Insomnia can deprive us of the joy of the day by creating anything from a fuzzy brain, to an agitated nervous system, to lousy digestion, to a compromised immune system. How do we get a good night’s sleep when our minds are on overdrive, and our muscles are bound up? One reason for insomnia can be that we haven’t used our legs enough during the day; when your legs are restless, it is difficult for your body to relax. If you can’t get off the “go” mode, sleep may be illusive—after all, for incessant worriers, what better time to worry than when you should be sleeping?
Yoga is such a great tool for our everyday life and when used wisely it can also assist in many of the modern day maladies that keep us from knowing the joy that is abound.
Relief for back pain, exhaustion, fuzzy brain and much more!
If you answer yes to more than two of the questions below, then find a chair and grab a sandbag. Tell everyone in the house that you’ll resurface in 10 minutes.
- Are you tired?
- Are you wired?
- Are you lacking in patience?
Another triangle pose, another sun salutation, another day of yoga, sounds like drudgery to the outsider. So are we all changing to the next fitness fad? No way! There is never boredom in the ritual because the nuances are forever different and the exquisite flavor keeps being more refined, delicate and delightful.
The Buddha said, “I am not enlightened, I am merely awake.” What does it mean to be awake? Most of us spend our lives in relative states of “un-consciousness.” Sometimes we undergo a big, dramatic, once-in-a-lifetime awakening—such as a near-death experience—or we can occasionally experience subtler awakenings, such as hearing a story that resonates deep in our beings and creates a shift in consciousness.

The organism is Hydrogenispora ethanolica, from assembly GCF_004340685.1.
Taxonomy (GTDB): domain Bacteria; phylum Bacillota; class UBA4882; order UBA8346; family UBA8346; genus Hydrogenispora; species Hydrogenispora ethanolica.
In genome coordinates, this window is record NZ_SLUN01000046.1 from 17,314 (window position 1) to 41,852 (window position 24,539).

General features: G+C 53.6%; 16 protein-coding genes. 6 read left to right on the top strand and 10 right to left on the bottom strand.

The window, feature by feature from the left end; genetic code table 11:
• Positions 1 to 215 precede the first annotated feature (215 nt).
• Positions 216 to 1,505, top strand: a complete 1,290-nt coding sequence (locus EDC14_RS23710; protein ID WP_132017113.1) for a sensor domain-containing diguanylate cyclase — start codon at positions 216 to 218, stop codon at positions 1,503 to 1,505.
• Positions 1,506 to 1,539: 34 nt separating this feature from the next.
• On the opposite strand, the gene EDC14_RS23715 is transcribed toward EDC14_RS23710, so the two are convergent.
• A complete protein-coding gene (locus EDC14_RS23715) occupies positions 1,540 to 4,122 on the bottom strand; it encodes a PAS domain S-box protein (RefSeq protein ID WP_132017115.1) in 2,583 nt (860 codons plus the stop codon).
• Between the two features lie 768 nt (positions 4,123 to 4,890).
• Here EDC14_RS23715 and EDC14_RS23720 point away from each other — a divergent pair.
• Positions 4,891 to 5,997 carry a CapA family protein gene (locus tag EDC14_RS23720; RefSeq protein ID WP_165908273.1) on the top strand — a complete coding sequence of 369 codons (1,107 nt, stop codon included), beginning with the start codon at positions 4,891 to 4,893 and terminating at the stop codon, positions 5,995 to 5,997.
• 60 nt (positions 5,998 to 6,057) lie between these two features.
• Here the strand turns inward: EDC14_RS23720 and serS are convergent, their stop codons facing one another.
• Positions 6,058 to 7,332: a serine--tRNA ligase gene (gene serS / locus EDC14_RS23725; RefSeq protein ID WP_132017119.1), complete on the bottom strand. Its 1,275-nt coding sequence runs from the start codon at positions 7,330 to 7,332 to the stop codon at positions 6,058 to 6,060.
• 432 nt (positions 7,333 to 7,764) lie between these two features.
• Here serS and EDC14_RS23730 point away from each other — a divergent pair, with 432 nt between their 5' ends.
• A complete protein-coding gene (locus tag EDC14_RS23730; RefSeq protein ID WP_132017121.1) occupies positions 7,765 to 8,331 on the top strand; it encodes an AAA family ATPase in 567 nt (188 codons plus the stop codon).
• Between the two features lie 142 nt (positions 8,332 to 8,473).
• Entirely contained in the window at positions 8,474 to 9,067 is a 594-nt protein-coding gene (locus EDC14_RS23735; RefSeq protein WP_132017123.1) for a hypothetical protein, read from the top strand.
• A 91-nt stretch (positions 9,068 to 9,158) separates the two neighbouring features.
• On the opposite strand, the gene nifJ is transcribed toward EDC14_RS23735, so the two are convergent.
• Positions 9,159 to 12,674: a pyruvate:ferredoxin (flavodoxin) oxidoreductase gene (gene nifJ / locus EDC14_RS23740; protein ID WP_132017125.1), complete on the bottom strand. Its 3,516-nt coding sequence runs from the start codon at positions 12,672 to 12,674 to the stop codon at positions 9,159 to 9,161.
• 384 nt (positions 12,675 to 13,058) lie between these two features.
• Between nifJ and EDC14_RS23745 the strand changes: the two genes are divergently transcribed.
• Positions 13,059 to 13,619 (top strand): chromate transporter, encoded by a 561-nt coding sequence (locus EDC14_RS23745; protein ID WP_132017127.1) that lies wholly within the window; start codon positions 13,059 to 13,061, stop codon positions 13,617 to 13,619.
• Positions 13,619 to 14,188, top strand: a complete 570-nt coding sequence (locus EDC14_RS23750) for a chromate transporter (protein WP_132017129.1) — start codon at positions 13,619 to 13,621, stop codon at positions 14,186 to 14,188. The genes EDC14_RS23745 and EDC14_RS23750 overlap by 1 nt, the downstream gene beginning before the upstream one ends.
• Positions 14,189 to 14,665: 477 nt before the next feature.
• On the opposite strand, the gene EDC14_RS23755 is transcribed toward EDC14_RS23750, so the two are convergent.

Colleen is bent over the computer, squatting in a chair in the morning light at the kitchen table. She is sorting out the stories of her life; sometimes it is just a recalling of events and sometimes it is a cathartic moment that is unearthing a traumatic burial in her body. What a year and a half it has been, my baby writing her memoir yoga solution book Yoga for Life. Is writing akin to being possessed, especially a memoir where there is a constant exorcism being performed along with eminent exposure? Just like a liberating yoga regime, there is arduous work with momentary flicks of freedom.
Mantras are powerful—so powerful and potentially destructive, in fact, that it makes sense to notice which ones we’ve embedded in our psyches. A lot of mantras are so ingrained that we don’t even realize they’re there, replaying themselves over and over in our heads, creating a rut and defining who we are. I’m talking about mantras like “I am not enough,” or “Nothing ever works out for me,” or “She is smarter,” or even, “I can’t do yoga because my mind is all over the place and I am not flexible and I don’t have time.”
If you practice yoga, chances are someone is going to ask you what yoga is and why you do it. I have answered both of these questions time after time over the years and it never ceases to amaze me how much misinformation is circulating, based on stereotypes or without thinking.
I was talking to my brother a few weeks ago, expressing how great yoga would be for my niece who is a very flexible athlete. His response? “She’ll start yoga when she’s 50 and starts to slow down.” You would think I would have taken this opportunity to inform him of the various styles of yoga available, the mental and physical benefits of yoga for all ages, and the need for an athlete to balance sports strength and power with the flexibility and healing benefits of yoga—but I didn’t. Instead I sat there stunned.
As any trend, person, ideology, etc. mounts in popularity, it can easily diverge from its original state.
Perhaps this is simply a flexibility that allows for such expansion and appeal to a broader audience. Perhaps it is an imminent fall from grace that occurs once the subject is spread too thin. Yoga today is a $27 billion dollar industry. This is big business and a number that reflects its quick rise in popularity.